Did you know that only 48% of Americans use all their vacation days?
You have paid time off for a reason, and taking a vacation reduces stress, improves well-being, and boosts productivity, so it’s important to capitalize on that benefit!
This week, we hear from listeners who don’t want to let their PTO go to waste. Tune in to hear Mary and Chris’ advice on how to ask your boss for some me time.
Use It Or Lose It in Atlanta hasn’t taken a vacation in seven years, so they’ve been banking their time off. Recently, their company changed their PTO policy to a “use it or lose it” system. Their existing 14 weeks of vacation time must be used within the next 24 months, or they lose it. If they want to use it all up at once, they could be gone for weeks or months at a time. They recently received a promotion, so they fear taking their PTO time now could leave a bad taste with their company. Can they fulfill their dream of sitting on the beach while staying in the company’s good graces?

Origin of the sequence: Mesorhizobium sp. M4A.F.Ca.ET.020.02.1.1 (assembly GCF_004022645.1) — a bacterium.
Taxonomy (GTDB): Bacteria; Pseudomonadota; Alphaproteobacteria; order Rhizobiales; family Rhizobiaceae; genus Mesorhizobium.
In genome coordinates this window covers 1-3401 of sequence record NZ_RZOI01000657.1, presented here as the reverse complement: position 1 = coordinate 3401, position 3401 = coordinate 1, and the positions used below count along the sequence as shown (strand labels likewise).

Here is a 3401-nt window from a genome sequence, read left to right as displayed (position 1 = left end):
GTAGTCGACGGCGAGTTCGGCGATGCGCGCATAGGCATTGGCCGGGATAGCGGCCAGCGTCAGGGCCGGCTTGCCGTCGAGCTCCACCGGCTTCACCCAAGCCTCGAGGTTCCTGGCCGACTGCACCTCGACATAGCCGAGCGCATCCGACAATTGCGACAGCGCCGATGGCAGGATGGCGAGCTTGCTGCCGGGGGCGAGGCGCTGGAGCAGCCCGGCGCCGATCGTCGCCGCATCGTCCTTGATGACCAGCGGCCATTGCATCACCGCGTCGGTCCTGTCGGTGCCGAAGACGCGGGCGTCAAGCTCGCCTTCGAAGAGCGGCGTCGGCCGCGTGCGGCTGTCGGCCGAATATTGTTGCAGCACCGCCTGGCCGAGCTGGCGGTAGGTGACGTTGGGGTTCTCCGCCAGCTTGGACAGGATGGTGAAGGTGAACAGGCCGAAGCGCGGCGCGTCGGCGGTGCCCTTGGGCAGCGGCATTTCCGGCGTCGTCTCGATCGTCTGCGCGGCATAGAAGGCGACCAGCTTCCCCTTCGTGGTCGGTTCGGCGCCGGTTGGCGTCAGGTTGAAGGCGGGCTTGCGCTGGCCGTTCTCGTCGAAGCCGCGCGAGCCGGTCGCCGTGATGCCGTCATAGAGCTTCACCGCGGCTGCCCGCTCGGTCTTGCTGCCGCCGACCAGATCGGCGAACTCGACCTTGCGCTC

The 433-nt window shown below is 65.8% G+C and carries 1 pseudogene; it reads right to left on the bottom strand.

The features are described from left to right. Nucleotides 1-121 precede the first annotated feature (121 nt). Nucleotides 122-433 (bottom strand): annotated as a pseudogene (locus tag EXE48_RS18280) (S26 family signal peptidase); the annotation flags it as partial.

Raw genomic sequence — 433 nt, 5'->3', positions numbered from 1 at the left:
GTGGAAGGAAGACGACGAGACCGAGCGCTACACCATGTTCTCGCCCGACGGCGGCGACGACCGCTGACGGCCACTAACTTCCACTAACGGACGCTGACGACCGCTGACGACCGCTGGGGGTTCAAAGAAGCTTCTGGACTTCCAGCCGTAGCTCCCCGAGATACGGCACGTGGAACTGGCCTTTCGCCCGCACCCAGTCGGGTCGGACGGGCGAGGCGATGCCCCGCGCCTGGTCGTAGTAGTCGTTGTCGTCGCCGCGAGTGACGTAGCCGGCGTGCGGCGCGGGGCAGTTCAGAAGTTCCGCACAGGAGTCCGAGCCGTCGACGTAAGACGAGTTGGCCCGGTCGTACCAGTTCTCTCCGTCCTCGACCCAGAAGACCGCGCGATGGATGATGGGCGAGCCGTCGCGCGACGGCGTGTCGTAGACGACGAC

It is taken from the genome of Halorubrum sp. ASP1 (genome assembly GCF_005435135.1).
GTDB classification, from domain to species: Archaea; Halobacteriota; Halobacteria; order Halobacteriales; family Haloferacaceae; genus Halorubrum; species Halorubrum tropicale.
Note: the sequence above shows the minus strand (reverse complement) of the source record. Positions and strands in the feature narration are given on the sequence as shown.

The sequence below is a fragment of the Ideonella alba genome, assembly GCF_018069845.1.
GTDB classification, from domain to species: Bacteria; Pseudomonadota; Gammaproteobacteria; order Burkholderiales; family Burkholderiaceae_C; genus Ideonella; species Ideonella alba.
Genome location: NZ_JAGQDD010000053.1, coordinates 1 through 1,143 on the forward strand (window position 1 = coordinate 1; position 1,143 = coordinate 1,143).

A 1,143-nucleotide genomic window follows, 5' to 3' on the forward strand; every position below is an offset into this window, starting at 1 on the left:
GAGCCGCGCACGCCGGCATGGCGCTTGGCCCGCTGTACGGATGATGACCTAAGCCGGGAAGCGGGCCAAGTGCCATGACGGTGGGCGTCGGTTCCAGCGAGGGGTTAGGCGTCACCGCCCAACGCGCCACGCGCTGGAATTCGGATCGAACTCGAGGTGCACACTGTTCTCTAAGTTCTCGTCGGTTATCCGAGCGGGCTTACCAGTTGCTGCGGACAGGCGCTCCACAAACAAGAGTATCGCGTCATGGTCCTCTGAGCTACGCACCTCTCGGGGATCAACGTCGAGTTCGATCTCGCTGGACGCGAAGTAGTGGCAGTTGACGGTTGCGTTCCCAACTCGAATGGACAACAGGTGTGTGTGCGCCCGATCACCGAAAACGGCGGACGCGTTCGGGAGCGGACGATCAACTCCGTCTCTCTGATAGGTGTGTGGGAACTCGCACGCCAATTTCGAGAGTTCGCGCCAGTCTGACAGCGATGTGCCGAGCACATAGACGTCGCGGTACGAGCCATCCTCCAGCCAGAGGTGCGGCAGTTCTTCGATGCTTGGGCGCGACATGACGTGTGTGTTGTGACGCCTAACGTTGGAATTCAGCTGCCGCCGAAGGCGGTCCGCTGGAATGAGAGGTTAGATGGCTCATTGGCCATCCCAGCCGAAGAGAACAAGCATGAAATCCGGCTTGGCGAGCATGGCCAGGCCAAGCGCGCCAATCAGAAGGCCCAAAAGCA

Anchors Away in Charlotte received an invitation to speak at a nonwork-related conference in Oslo. The company they work for has several big plants in Germany, so they thought they could use their work budget to pay for their trip to Oslo. Is it ethically dubious to mix work with personal and what’s the downside if someone finds out about the nonwork-related conference?
In Need of A Little Me Time in Honolulu is supposed to be on vacation yet they find themselves sitting with an open laptop answering emails. They’ve been fielding questions from their boss and subordinates almost every day and, with the time differences, they’re working into the evening. While they can put aside the questions from their subordinates, they feel obligated to address their boss’ questions. How can they tell their workaholic boss that they need some me time?
We’re here to help you succeed! Send us your workplace dilemmas or career questions. Email us: email@example.com or tweet us: @cubicleconfide1. All names will be changed to protect the guilty and innocent...
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